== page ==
A breakdown of human-caused wildfires in Utah
Perhaps the exact cause that’s created the largest headlines this year is California’s El Dorado Fire, which has burned over 18,000 acres in the southern part of the state since Sept. 5. The fire started when a pyrotechnic device went off during a gender reveal party, according to fire officials.
Most human-caused fires aren’t as memorable or newsworthy — and certainly aren’t arson for political reasons. Curry said arson is to blame for 34 of Utah’s 1,300 wildfires this year, which is about 2% to 3% so far.
"It’s not really a big issue for us," he said. "Obviously, anybody who is lighting fires intentionally we pursue, and we’ve made some arrests."
Of those arrests, they’ve found none tied to politics. Some said they did it because of a thought "driving them to start a fire" while a few others didn’t intend for a fire to get out of control, Curry explained. One set of fires were set by a child.
The U.S. Forest Service is still investigating about a dozen small, intentionally set fires in Sanpete County earlier this month but there’s not indication any of those were caused by political factors.
KSL.com obtained a list of the various ignitions of 1,001 likely human-caused Utah fires this year, as of Thursday morning. The list, compiled by state and federal officials, does acknowledge unknown causes for 210 fires.
Equipment is the primary cause for human-caused fires, with 219 total wildfire sparks. That means about 22% of Utah’s probable or determined human-caused fires to date were tied to sparks from motor vehicles, chainsaws, lawnmowers and other machinery igniting them. It covers a wide array of possible ignitions, which is why it’s traditionally the main factor to human-caused fires every year.
Debris burning is second among determined human causes, with 139 starts. It’s followed by campfires, which accounted for another 101 starts. Those are typically the second and third-most common reasons for starts annually. The top three categories currently account for about 46% of human-caused fires this year.
Another 74 fires were tied to a combination of vehicle fires or cutting/welding/grinding, which filled two other categories.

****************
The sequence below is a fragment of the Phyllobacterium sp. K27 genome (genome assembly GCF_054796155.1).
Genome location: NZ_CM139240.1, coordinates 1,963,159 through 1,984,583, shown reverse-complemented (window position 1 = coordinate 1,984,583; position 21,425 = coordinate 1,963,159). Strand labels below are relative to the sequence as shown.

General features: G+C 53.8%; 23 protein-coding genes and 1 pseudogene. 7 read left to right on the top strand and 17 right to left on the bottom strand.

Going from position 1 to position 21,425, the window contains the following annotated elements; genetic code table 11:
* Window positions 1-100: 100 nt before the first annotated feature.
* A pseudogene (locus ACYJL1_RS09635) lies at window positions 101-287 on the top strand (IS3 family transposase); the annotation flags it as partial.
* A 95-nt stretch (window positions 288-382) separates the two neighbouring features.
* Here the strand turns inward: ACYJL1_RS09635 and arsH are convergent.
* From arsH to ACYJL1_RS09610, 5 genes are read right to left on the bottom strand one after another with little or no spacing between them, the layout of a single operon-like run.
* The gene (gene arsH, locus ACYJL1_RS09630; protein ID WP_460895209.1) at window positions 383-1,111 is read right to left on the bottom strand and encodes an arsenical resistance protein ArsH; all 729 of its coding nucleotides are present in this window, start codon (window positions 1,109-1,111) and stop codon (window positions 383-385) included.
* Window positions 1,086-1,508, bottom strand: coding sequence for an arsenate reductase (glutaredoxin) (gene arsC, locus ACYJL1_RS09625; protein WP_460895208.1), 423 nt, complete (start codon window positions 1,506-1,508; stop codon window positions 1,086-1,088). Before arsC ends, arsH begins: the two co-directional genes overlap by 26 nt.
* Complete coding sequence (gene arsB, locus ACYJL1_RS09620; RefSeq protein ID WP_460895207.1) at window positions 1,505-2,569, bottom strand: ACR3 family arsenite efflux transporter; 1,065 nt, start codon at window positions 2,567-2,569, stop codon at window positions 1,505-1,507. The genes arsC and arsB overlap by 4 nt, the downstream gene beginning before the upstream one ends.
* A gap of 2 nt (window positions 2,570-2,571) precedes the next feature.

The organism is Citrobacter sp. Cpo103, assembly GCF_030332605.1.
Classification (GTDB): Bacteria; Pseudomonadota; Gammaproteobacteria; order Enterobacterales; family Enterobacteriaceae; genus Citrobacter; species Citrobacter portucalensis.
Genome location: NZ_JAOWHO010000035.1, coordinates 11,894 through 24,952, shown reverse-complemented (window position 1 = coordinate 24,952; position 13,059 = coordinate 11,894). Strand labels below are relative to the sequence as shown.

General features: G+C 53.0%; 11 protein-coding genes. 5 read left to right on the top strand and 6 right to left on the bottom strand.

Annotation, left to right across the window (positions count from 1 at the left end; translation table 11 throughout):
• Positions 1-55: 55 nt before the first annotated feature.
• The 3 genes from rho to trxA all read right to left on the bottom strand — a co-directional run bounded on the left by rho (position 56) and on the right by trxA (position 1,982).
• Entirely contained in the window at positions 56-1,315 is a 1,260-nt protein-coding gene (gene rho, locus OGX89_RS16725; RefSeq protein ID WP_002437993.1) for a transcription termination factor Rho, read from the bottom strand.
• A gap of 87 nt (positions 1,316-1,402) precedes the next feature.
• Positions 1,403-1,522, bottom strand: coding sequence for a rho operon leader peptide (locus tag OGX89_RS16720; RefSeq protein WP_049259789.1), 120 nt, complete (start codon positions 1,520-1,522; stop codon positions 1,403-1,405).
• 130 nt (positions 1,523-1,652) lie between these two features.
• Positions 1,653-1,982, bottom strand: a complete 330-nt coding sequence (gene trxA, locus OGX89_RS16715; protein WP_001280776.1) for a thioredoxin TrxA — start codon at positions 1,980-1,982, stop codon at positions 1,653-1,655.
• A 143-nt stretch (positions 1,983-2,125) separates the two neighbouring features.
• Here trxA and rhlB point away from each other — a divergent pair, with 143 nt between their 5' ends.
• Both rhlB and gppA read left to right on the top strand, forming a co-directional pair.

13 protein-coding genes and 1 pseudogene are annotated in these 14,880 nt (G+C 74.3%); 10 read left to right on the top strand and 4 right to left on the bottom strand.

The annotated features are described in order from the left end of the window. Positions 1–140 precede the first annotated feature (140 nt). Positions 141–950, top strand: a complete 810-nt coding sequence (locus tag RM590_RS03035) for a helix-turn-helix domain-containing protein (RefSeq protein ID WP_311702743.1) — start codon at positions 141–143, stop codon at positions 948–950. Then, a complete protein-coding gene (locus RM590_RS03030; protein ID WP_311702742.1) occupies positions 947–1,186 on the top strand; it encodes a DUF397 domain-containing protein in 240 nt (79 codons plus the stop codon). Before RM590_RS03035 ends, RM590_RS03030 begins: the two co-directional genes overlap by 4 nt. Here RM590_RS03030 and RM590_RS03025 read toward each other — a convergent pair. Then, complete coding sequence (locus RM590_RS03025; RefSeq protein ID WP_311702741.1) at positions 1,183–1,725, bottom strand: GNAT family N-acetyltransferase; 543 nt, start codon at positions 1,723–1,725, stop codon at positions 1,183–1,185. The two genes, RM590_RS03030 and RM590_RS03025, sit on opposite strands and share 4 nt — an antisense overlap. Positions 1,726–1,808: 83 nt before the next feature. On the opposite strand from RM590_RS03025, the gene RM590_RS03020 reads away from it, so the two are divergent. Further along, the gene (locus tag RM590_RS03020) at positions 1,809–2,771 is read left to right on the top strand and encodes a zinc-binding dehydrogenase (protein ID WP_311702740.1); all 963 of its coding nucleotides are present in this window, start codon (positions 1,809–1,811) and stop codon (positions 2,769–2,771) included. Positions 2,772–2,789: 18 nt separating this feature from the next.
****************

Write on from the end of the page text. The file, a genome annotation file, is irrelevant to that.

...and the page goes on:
Fireworks, with 64 fires (6.4%), and electrical power lines, with 58 fires (5.8%), rounded out the top five causes. Firearms use is another cause ahead of arson, with 50 total fires. It’s also a cause land management officials say is increasing from year’s past.
"It’s probably a combination of the popularity of the activity, the (COVID-19) quarantine conditions people have been living under. People just want to get out and go shooting, which is totally fine, but what we’re finding is people aren’t really evaluating their backstop very well," Curry said. "They’re just shooting into areas full of rocks and dry grass or they’re shooting at a metal target around the grass and then a fire is the result."
It’s to say that arson, and especially politically-motived arson, isn’t at all considered an alarming factor among Utah fires and doesn’t appear to be the case elsewhere either.
Conditions moving forward
Given that dry conditions haven’t improved as the state heads into fall, fire officials urge residents to be careful outside, especially if they are doing activities that could start another wildfire. It’s likely that — barring major persistent rain in the coming weeks — that fire conditions will continue to be poor even up to and past the traditional end of the fire season, Oct. 31.
Officials are also hopeful that people now see the scale of fires this year and will be more cautious outdoors not just this year but for time to come.
"It is the way things go. People don’t take things seriously until someone gets hurt or someone loses their home — and this year we’ve been relatively well-off in terms of (that), where in other years sometimes dozens or hundreds of homes are lost," Curry said. "We’ve lost several this year but things could be a lot worse."